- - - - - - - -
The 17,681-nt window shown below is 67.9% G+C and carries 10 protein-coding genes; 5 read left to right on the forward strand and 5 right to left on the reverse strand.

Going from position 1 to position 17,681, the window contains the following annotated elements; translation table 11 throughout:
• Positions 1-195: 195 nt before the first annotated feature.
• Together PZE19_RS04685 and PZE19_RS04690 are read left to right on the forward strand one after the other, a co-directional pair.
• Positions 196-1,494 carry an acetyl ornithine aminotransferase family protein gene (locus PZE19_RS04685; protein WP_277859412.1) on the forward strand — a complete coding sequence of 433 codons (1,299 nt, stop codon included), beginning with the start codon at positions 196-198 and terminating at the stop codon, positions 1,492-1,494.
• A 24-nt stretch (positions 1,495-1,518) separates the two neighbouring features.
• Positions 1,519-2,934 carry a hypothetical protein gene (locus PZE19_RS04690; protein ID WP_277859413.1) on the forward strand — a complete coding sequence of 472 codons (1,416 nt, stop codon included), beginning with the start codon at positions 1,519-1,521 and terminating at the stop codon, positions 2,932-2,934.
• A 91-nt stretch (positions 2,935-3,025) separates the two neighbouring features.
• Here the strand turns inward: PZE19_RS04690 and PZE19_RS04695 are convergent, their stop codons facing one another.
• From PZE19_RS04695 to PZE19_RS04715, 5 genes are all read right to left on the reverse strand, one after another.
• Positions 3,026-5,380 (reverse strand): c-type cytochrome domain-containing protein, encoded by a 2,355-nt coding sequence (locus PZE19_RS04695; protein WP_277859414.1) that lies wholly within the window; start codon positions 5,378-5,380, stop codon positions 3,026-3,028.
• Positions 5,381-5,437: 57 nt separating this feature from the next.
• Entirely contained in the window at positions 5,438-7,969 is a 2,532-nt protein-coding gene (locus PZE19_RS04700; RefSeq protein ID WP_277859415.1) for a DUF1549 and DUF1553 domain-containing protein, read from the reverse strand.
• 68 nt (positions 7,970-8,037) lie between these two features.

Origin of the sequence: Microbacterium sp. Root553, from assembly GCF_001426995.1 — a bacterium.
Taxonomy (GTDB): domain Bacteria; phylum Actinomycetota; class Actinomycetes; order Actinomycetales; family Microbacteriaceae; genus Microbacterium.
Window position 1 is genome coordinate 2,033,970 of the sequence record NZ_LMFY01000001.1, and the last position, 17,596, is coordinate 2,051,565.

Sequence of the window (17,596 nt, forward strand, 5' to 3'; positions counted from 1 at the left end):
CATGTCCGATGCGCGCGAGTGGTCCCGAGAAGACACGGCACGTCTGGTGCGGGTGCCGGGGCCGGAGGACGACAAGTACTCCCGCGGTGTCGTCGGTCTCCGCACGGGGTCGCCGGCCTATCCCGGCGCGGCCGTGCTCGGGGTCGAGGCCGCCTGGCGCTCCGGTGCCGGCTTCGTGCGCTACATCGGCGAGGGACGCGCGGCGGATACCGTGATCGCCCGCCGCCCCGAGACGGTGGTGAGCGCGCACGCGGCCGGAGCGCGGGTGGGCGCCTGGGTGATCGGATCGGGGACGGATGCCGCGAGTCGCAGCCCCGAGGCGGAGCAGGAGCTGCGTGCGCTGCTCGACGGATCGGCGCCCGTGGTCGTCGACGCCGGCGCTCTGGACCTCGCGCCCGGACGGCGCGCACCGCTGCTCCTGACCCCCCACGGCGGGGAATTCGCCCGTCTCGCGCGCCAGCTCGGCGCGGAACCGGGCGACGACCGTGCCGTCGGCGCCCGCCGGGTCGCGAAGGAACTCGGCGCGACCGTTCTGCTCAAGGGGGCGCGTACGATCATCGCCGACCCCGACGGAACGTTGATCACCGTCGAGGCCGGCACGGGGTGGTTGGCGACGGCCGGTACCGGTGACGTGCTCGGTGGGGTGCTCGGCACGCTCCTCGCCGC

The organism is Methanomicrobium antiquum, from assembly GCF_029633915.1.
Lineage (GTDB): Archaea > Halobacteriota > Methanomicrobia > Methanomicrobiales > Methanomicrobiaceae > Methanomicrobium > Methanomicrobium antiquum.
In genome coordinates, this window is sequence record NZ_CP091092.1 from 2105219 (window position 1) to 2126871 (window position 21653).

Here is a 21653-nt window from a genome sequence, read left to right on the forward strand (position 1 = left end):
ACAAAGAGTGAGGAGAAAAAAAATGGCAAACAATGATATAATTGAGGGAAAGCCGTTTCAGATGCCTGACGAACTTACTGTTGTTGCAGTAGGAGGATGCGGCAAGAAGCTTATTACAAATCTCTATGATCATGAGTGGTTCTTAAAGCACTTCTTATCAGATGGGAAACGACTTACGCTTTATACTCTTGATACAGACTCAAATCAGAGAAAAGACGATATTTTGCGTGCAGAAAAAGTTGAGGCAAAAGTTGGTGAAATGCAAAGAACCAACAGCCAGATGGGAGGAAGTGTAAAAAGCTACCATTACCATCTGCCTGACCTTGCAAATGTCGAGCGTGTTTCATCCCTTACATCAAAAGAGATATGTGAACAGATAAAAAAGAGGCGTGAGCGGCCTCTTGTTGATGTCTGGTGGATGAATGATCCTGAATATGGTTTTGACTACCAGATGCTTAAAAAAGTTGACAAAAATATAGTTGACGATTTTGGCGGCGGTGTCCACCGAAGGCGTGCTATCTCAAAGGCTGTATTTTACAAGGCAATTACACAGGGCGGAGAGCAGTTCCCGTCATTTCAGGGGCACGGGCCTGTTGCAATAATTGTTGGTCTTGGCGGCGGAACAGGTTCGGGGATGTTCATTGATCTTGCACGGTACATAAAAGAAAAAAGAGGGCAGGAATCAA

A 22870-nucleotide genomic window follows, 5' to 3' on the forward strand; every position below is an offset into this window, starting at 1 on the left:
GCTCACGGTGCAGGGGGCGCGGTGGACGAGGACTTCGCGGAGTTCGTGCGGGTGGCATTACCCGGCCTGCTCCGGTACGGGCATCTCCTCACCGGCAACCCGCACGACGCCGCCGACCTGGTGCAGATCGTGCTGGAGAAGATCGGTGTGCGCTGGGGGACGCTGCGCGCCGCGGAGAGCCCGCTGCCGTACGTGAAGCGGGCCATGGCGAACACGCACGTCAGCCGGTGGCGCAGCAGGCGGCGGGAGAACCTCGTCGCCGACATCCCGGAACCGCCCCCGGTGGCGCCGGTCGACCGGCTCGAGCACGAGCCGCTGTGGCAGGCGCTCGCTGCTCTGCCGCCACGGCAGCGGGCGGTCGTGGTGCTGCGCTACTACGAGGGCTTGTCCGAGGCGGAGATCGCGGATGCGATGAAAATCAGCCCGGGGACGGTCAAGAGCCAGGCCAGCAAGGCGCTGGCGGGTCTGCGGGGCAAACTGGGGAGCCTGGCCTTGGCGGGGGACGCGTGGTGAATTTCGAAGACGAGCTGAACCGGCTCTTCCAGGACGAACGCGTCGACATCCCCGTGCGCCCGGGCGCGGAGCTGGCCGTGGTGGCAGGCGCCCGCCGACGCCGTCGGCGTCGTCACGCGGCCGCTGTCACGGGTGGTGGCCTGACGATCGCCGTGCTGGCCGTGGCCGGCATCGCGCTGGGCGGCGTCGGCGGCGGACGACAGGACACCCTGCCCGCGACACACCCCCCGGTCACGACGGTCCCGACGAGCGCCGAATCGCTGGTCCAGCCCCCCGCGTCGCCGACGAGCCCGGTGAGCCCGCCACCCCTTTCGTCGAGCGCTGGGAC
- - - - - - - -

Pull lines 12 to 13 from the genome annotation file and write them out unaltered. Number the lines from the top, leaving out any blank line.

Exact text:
• Positions 5,381-5,437: 57 nt separating this feature from the next.
• Entirely contained in the window at positions 5,438-7,969 is a 2,532-nt protein-coding gene (locus PZE19_RS04700; RefSeq protein ID WP_277859415.1) for a DUF1549 and DUF1553 domain-containing protein, read from the reverse strand.